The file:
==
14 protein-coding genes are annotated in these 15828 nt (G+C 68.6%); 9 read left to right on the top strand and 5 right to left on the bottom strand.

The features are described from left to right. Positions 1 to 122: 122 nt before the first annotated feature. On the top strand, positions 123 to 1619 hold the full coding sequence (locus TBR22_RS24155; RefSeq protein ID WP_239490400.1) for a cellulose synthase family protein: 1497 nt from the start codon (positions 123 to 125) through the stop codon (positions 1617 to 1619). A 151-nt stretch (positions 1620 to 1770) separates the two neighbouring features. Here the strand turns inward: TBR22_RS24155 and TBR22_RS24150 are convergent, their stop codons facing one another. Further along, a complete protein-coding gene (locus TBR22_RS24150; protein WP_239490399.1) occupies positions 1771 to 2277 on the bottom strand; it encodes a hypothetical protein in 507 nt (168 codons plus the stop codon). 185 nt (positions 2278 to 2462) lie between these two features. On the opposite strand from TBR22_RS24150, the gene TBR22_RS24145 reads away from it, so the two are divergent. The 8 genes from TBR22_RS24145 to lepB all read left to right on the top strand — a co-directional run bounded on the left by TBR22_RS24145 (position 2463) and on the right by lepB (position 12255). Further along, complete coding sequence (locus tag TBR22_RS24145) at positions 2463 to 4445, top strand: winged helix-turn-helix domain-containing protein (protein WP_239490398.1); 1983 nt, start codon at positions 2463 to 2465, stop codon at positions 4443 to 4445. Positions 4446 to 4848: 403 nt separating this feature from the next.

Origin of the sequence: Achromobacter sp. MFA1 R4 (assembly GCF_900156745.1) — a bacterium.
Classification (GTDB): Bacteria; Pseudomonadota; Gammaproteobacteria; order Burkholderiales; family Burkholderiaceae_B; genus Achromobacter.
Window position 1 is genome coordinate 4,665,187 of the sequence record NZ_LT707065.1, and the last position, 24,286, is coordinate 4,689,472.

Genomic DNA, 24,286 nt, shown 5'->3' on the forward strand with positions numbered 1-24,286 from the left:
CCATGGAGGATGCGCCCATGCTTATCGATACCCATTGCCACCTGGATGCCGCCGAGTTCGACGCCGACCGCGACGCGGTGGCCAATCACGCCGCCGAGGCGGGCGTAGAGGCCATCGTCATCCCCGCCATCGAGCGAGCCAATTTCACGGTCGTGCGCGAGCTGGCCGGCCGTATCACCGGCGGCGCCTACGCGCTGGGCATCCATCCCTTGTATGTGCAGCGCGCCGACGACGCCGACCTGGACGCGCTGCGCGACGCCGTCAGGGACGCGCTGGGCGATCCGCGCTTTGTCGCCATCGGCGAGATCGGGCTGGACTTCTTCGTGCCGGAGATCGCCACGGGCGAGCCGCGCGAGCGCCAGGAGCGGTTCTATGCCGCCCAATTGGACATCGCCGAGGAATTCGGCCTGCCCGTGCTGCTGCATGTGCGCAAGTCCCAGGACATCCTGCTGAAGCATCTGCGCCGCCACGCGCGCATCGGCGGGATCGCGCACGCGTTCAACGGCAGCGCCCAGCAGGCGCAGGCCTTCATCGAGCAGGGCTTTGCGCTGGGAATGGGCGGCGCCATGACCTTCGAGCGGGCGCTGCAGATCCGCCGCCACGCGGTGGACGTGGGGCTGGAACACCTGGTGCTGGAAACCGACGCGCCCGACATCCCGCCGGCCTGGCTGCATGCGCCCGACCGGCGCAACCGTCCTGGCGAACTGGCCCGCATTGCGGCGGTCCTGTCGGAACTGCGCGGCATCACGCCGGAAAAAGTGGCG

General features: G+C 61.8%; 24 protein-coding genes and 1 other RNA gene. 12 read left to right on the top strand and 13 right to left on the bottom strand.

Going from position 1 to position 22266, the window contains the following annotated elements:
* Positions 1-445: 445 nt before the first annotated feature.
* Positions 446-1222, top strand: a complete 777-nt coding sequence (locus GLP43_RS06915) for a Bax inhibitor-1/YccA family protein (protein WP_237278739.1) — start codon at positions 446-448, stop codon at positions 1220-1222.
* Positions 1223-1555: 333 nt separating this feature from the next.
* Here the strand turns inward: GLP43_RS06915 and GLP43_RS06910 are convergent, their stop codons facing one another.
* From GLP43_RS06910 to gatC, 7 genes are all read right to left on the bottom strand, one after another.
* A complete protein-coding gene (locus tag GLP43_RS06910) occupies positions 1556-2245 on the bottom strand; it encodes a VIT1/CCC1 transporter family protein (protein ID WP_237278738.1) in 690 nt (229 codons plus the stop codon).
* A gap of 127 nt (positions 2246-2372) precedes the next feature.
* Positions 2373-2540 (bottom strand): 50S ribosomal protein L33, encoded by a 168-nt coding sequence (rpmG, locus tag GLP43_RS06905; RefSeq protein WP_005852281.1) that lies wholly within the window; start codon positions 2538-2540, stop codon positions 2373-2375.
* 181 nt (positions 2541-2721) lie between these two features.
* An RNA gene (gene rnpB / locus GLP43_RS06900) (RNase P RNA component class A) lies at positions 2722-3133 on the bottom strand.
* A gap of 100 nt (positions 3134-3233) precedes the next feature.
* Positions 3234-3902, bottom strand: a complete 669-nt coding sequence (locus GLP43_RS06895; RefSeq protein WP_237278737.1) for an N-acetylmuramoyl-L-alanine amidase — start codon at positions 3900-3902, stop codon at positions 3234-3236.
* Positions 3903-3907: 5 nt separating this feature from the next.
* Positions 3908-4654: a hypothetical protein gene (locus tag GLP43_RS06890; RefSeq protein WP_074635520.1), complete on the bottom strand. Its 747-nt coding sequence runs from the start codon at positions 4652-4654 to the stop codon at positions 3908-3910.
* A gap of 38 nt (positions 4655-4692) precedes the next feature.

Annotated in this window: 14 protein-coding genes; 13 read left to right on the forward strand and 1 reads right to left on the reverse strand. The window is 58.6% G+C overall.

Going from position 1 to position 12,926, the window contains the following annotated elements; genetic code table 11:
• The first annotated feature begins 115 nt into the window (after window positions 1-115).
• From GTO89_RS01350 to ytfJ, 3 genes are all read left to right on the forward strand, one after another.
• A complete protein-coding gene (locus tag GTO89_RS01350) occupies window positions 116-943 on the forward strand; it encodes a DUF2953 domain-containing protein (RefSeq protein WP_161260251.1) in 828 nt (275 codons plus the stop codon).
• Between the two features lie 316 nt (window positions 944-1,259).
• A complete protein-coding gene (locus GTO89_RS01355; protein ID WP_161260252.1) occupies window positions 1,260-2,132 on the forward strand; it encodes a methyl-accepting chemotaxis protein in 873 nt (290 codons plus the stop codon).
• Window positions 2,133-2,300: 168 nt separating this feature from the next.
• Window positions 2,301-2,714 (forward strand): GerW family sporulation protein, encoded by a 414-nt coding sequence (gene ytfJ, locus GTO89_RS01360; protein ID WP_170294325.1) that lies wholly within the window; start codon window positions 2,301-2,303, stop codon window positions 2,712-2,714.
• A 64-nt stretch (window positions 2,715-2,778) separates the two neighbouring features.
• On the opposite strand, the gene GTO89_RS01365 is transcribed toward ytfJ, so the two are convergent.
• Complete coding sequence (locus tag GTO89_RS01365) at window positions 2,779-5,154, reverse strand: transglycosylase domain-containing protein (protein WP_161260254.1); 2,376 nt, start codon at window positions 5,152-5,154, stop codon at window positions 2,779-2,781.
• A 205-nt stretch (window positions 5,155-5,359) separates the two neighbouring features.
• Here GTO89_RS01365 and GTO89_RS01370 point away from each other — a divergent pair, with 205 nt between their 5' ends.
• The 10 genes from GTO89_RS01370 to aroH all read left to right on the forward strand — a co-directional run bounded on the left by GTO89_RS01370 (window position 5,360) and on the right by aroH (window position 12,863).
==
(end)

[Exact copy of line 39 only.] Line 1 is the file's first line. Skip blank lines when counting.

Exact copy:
• The 10 genes from GTO89_RS01370 to aroH all read left to right on the forward strand — a co-directional run bounded on the left by GTO89_RS01370 (window position 5,360) and on the right by aroH (window position 12,863).